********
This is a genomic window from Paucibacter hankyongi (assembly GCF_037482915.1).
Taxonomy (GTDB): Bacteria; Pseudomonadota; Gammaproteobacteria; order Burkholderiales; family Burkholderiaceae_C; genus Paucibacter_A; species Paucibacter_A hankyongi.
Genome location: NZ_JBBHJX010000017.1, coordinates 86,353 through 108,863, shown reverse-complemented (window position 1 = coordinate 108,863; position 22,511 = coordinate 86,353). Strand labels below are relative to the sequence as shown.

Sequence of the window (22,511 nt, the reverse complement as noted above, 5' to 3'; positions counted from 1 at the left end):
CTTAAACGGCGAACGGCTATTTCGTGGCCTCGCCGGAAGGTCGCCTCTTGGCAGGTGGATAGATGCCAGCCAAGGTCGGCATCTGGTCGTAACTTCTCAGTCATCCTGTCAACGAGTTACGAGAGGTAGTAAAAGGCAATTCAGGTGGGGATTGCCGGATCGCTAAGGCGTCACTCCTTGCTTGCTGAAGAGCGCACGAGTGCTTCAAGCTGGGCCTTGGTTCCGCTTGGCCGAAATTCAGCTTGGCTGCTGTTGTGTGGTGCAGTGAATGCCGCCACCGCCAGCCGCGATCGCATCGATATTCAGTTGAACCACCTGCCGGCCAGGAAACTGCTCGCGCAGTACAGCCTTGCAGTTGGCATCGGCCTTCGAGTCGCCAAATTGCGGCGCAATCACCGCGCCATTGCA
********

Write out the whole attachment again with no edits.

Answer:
This is a genomic window from Paucibacter hankyongi (assembly GCF_037482915.1).
Taxonomy (GTDB): Bacteria; Pseudomonadota; Gammaproteobacteria; order Burkholderiales; family Burkholderiaceae_C; genus Paucibacter_A; species Paucibacter_A hankyongi.
Genome location: NZ_JBBHJX010000017.1, coordinates 86,353 through 108,863, shown reverse-complemented (window position 1 = coordinate 108,863; position 22,511 = coordinate 86,353). Strand labels below are relative to the sequence as shown.

Sequence of the window (22,511 nt, the reverse complement as noted above, 5' to 3'; positions counted from 1 at the left end):
CTTAAACGGCGAACGGCTATTTCGTGGCCTCGCCGGAAGGTCGCCTCTTGGCAGGTGGATAGATGCCAGCCAAGGTCGGCATCTGGTCGTAACTTCTCAGTCATCCTGTCAACGAGTTACGAGAGGTAGTAAAAGGCAATTCAGGTGGGGATTGCCGGATCGCTAAGGCGTCACTCCTTGCTTGCTGAAGAGCGCACGAGTGCTTCAAGCTGGGCCTTGGTTCCGCTTGGCCGAAATTCAGCTTGGCTGCTGTTGTGTGGTGCAGTGAATGCCGCCACCGCCAGCCGCGATCGCATCGATATTCAGTTGAACCACCTGCCGGCCAGGAAACTGCTCGCGCAGTACAGCCTTGCAGTTGGCATCGGCCTTCGAGTCGCCAAATTGCGGCGCAATCACCGCGCCATTGCA